Canada’s retaliatory measures against the Trump administration’s introduction of steel and aluminum trade tariff hikes came into effect on Sunday.
True to his word, Prime Minister Justin Trudeau and his Liberal Government launched counter levies of 25% on assorted US metals products, as well as 10% tariff hikes on hundreds more US goods like ketchup, whiskey and orange juice. The retaliatory tariffs are tit-for-tat with US duties and are estimated to total $16.6 billion.
Trade tensions between Canada and the US have been high throughout the North American Free Trade Agreement (NAFTA) talks, with Trump attempting to strong-arm negotiations and Trudeau saying Canada “will not be pushed around.”
But what impact do these tariffs and general trade protectionism have on Canadian companies and their credit risks? Insurance Business caught up with Michael Sullo, client executive, trade credit specialist at BFL Canada to get his perspective on the issue.
What impact might President Trump’s trade tariffs and any Canadian retaliatory tariffs have upon Canadian companies and their potential credit risk?
The imposed tariffs and Canadian retaliatory measures are not the only problem in this equation. Consumers of both steel and aluminum will be paying more for the product, and long-standing trade agreements like NAFTA may also be negatively impacted given the disruptive nature of these changes. This would not only create more uncertainty in trade, political and foreign relations, but would consequently affect credit risk in a negative way.
In a nutshell, nobody wins. Especially not those who find themselves at the end of the supply chain, being left holding the bill.
Why is trade credit insurance so important in this era of trade protectionism?
With changes to regulations, trade agreements, the imposing of tariffs, and a potential trade war looming, trade credit insurance becomes a very relevant topic of discussion and also an essential part of the credit risk management process.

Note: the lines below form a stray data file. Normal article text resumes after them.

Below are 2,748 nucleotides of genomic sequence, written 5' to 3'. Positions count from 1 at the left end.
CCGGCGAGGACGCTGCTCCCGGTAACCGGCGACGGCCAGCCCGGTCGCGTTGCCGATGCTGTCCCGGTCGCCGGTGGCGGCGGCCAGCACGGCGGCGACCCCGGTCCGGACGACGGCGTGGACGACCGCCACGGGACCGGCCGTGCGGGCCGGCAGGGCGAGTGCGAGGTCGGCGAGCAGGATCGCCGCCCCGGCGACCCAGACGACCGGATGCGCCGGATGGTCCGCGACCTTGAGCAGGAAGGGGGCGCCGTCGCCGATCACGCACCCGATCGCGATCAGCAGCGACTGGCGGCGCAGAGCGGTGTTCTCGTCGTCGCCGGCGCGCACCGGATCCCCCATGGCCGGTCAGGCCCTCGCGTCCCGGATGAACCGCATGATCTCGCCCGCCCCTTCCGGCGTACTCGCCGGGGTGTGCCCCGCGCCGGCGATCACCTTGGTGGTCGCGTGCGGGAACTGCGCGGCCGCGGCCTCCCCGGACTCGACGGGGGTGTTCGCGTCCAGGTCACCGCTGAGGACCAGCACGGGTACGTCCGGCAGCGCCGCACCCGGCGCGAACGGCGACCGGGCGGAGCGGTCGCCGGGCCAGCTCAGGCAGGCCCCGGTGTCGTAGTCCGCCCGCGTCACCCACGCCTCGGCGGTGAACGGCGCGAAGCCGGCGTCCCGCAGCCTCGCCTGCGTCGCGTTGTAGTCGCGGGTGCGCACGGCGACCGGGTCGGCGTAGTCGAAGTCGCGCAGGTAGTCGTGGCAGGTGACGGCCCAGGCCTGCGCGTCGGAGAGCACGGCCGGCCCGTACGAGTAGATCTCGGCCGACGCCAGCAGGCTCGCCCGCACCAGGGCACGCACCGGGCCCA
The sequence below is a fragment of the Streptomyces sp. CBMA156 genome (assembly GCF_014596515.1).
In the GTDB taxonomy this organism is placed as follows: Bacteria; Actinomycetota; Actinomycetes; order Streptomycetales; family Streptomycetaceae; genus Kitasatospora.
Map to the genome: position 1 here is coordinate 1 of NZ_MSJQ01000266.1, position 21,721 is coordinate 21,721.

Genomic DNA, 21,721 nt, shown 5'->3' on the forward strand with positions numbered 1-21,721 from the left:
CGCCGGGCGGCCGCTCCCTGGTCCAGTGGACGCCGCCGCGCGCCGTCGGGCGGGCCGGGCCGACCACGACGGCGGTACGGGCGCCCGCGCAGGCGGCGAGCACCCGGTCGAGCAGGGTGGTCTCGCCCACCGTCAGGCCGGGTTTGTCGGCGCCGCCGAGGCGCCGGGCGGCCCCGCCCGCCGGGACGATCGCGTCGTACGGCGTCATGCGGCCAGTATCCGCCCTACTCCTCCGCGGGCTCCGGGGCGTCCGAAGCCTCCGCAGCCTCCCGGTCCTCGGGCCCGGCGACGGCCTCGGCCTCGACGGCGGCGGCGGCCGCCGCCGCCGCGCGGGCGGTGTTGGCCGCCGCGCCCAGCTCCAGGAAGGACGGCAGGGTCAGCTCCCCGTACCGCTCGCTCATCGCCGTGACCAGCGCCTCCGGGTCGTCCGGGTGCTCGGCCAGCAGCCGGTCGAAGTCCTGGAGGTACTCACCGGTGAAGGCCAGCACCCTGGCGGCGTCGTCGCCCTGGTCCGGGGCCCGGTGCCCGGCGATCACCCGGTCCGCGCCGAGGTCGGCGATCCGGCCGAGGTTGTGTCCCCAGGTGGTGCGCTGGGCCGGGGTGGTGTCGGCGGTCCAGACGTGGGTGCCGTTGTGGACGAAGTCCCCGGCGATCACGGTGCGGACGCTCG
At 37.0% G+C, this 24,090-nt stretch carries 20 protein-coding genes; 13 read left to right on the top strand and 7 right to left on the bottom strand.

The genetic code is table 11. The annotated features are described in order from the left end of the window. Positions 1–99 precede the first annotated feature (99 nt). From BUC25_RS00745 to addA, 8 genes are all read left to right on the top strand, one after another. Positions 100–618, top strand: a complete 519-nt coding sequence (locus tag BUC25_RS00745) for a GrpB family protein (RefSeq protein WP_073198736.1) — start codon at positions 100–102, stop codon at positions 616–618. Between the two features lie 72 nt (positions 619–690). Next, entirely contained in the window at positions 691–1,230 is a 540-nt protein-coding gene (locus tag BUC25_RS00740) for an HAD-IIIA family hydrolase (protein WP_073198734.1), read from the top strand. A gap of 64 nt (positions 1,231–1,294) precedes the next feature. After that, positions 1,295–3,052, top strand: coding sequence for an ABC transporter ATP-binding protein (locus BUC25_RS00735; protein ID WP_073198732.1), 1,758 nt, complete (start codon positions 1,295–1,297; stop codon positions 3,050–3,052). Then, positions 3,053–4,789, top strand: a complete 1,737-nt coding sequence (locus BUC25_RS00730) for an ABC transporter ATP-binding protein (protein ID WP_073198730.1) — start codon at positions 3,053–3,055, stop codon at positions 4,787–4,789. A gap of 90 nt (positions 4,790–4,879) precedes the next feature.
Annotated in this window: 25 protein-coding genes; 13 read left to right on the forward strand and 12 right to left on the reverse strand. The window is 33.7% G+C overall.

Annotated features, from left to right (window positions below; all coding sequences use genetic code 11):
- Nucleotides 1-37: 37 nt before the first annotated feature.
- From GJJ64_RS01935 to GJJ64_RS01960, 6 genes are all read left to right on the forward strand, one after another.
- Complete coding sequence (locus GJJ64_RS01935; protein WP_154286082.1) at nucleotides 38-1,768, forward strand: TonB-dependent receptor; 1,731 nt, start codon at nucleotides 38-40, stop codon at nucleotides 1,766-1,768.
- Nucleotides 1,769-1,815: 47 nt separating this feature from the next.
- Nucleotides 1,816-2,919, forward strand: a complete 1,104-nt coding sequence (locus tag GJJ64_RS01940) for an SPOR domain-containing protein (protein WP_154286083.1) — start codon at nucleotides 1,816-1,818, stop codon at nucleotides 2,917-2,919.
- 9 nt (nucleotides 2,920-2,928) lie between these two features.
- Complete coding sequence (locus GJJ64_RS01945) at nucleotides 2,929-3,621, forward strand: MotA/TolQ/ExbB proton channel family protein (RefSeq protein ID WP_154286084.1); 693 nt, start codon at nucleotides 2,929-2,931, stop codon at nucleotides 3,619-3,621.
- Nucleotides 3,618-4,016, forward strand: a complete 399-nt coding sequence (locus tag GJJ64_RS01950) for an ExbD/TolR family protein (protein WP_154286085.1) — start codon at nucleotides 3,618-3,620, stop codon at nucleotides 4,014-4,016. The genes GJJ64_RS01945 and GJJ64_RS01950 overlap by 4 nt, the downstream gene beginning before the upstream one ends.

The protection afforded by trade credit insurance not only secures existing trade and annual profits, but also ensures the continuity of Canadian businesses who are being affected by this shift. That being said, some Canadian businesses may become reluctant to continue doing large volumes of business with the US given the current disruptions, and may seek relations abroad in order to bridge the gap and find alternative trading partners.
Securing trade with new partners via trade credit insurance is a valuable tool used by many Canadian exporters in order to expand their business abroad and into new territories. Given the current level of uncertainty we’re facing, we believe that trade credit insurance is more important then ever. Canadian exporters need to ‘protect’ themselves against these obstructive policies.
How healthy is the trade credit insurance market in Canada?
It all depends how we look at it and what we compare the Canadian trade credit insurance market to. If we look at the last five years, then yes, it’s healthy only in the sense that it has grown from where it has previously been sluggish. If we look to other regions, like western Europe with a 12-20% market penetration, then we’re far behind with our 5-8% of applicable business purchasing the product. Given that trade credit insurance is typically an unknown to most businesses, this is no surprise.
The product is designed as a proactive measure against financial loss, which is why the current rise of political uncertainty should prompt brokers and business owners alike to seek this sort of coverage in order to avoid being put into a reactive situation, after an unexpected loss has occurred. Awareness and education will be an important factor for the Canadian trade credit insurance market to show positive growth over the next few years, and over the long term.